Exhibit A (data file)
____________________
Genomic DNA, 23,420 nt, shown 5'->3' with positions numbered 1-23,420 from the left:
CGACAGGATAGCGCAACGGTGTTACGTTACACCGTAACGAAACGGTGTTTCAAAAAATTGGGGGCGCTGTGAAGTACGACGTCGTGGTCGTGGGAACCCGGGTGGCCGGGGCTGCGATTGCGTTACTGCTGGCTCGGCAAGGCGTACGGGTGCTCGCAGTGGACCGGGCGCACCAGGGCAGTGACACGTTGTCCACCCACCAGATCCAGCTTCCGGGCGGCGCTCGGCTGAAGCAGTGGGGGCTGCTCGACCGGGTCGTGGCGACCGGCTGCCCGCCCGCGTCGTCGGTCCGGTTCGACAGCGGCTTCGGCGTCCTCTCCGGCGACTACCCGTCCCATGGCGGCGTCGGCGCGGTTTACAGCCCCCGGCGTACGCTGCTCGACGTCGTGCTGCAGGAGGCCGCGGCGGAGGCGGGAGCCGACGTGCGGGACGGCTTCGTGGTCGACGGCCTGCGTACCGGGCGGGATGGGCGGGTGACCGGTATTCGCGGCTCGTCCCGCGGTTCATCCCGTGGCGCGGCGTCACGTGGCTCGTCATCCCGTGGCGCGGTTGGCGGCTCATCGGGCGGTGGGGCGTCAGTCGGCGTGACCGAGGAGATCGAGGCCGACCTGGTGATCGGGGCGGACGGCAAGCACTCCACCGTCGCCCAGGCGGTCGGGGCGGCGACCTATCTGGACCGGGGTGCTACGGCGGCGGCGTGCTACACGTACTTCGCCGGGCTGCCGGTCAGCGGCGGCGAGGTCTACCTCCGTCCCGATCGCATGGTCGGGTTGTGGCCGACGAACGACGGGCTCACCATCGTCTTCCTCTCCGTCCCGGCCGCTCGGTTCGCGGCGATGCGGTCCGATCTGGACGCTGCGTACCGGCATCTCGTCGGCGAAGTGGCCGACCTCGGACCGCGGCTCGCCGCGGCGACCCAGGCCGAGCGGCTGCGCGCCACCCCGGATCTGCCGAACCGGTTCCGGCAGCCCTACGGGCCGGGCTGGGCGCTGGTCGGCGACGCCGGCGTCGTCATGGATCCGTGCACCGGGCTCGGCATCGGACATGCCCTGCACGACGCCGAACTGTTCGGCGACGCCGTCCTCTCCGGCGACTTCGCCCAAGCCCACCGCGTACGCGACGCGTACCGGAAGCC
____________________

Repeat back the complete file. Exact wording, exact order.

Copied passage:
Genomic DNA, 23,420 nt, shown 5'->3' with positions numbered 1-23,420 from the left:
CGACAGGATAGCGCAACGGTGTTACGTTACACCGTAACGAAACGGTGTTTCAAAAAATTGGGGGCGCTGTGAAGTACGACGTCGTGGTCGTGGGAACCCGGGTGGCCGGGGCTGCGATTGCGTTACTGCTGGCTCGGCAAGGCGTACGGGTGCTCGCAGTGGACCGGGCGCACCAGGGCAGTGACACGTTGTCCACCCACCAGATCCAGCTTCCGGGCGGCGCTCGGCTGAAGCAGTGGGGGCTGCTCGACCGGGTCGTGGCGACCGGCTGCCCGCCCGCGTCGTCGGTCCGGTTCGACAGCGGCTTCGGCGTCCTCTCCGGCGACTACCCGTCCCATGGCGGCGTCGGCGCGGTTTACAGCCCCCGGCGTACGCTGCTCGACGTCGTGCTGCAGGAGGCCGCGGCGGAGGCGGGAGCCGACGTGCGGGACGGCTTCGTGGTCGACGGCCTGCGTACCGGGCGGGATGGGCGGGTGACCGGTATTCGCGGCTCGTCCCGCGGTTCATCCCGTGGCGCGGCGTCACGTGGCTCGTCATCCCGTGGCGCGGTTGGCGGCTCATCGGGCGGTGGGGCGTCAGTCGGCGTGACCGAGGAGATCGAGGCCGACCTGGTGATCGGGGCGGACGGCAAGCACTCCACCGTCGCCCAGGCGGTCGGGGCGGCGACCTATCTGGACCGGGGTGCTACGGCGGCGGCGTGCTACACGTACTTCGCCGGGCTGCCGGTCAGCGGCGGCGAGGTCTACCTCCGTCCCGATCGCATGGTCGGGTTGTGGCCGACGAACGACGGGCTCACCATCGTCTTCCTCTCCGTCCCGGCCGCTCGGTTCGCGGCGATGCGGTCCGATCTGGACGCTGCGTACCGGCATCTCGTCGGCGAAGTGGCCGACCTCGGACCGCGGCTCGCCGCGGCGACCCAGGCCGAGCGGCTGCGCGCCACCCCGGATCTGCCGAACCGGTTCCGGCAGCCCTACGGGCCGGGCTGGGCGCTGGTCGGCGACGCCGGCGTCGTCATGGATCCGTGCACCGGGCTCGGCATCGGACATGCCCTGCACGACGCCGAACTGTTCGGCGACGCCGTCCTCTCCGGCGACTTCGCCCAAGCCCACCGCGTACGCGACGCGTACCGGAAGCC